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So the other day I had to replace my flasher relay in my 2002 Jeep Grand Cherokee Laredo and my directionals were fine. Me being a young broke college kid decided I would try and fix the solders on my old relay and return the new part to save 80$. I accidentally soldered in a dead short by connecting the 3rd and 4th connection from the left and plugged the relay into my car and it immediately made a grinding noise when I turned the key. I took the key out and tried the new relay I had just bought and had already tried so I knew it worked and now neither my directionals nor my hazards worked. The directional lights don't blink on the dash no matter what. What could have been fried or shorted? Any ideas and input is appreciated. Thank you.

  • I've checked all the fuses in both panels and they are all ok not of them are blown. Is it possible a wire could have melted? – Eric W Jan 25 '17 at 17:06
  • How did you check them ? visually? You should use a continuity meter as the fuse can be broken but you may not see the break... – Solar Mike Jan 26 '17 at 13:00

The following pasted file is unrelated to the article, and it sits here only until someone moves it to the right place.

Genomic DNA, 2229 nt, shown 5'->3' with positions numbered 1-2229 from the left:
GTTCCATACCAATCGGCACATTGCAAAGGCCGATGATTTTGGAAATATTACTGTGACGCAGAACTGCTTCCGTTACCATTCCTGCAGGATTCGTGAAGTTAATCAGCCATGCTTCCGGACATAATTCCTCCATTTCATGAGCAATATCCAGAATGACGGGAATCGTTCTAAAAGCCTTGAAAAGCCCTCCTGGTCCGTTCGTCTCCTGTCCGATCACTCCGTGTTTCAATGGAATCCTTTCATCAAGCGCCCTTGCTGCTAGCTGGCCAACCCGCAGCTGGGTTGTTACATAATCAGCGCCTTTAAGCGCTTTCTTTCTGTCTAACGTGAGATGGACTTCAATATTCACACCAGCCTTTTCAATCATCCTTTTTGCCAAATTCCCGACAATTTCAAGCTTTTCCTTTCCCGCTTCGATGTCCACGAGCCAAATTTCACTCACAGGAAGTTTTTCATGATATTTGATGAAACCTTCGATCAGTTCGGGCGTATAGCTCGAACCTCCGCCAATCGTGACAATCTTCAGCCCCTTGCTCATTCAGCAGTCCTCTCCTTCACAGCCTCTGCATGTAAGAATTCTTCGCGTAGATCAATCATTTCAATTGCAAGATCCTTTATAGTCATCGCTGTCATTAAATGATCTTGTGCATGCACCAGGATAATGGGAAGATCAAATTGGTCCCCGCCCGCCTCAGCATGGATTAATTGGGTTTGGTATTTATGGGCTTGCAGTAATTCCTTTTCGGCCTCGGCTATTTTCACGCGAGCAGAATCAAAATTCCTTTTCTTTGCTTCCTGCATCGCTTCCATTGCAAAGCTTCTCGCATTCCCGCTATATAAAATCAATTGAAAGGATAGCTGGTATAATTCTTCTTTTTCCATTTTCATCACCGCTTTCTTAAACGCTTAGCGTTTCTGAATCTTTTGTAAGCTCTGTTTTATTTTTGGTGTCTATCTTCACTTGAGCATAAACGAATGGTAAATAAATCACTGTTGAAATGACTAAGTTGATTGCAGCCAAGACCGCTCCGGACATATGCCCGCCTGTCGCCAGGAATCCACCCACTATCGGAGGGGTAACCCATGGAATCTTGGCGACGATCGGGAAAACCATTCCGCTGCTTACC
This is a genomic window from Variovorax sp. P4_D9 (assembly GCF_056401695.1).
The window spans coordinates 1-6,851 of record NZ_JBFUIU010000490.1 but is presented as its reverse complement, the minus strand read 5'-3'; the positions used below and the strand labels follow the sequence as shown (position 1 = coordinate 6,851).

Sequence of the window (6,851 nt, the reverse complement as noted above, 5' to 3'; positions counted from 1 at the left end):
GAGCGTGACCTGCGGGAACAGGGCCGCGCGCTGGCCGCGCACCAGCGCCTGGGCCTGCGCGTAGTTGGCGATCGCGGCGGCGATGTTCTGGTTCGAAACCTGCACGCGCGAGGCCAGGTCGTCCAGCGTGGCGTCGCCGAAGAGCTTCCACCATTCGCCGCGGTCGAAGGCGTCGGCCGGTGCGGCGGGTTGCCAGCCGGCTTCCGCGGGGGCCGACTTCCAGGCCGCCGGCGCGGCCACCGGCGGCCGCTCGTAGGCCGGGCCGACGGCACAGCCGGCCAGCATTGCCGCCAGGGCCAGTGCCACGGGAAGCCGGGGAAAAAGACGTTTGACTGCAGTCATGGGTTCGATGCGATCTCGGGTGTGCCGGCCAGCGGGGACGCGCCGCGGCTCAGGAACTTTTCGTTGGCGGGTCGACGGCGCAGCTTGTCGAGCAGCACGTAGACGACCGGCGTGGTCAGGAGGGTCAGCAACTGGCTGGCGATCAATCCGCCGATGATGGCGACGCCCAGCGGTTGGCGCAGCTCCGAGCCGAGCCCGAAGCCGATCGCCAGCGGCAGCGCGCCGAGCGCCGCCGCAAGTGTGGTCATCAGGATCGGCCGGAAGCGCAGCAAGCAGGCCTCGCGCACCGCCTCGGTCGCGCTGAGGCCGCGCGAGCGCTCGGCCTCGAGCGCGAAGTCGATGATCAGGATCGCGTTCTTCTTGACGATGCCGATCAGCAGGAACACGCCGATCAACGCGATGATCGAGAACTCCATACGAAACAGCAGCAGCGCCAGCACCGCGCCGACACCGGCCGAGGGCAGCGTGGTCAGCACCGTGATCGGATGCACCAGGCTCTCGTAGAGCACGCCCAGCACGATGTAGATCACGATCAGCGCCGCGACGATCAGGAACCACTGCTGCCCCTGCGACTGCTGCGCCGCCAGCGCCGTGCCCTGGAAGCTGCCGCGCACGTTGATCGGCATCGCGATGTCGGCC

• Did you ever get this resolved? Same exact thing happened to me. We soldered the relay, put it back in and got the same noise, quickly took it out, got a new relay, but now neither the turn signals or hazards will work. The switch itself seems fine because it is still able to control the headlights. Wondering if it could possibly be the wires that run from the switch to the relay? – Heather B. Nov 15 '18 at 16:57
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I would check the supply fuse for that circuit as a first step.

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Every Most electrical circuits in the car should be protected by a fuse. There are commonly two fuse panels, one under the hood with some large fuses, and one somewhere in the cabin with some smaller fuses. You can check your owners manual for the location of these panels, and an explanation of which fuses are connected to which components. If you don't have a manual, you can check the fuses one at a time to see if one of them is blown.

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  • I think you mean "most electrical circuits are protected by a fuse", as not all are. Also, some manufacturer's put a legend of which fuse does what on the inside of the cover / lid. – Solar Mike Jan 25 '17 at 11:30

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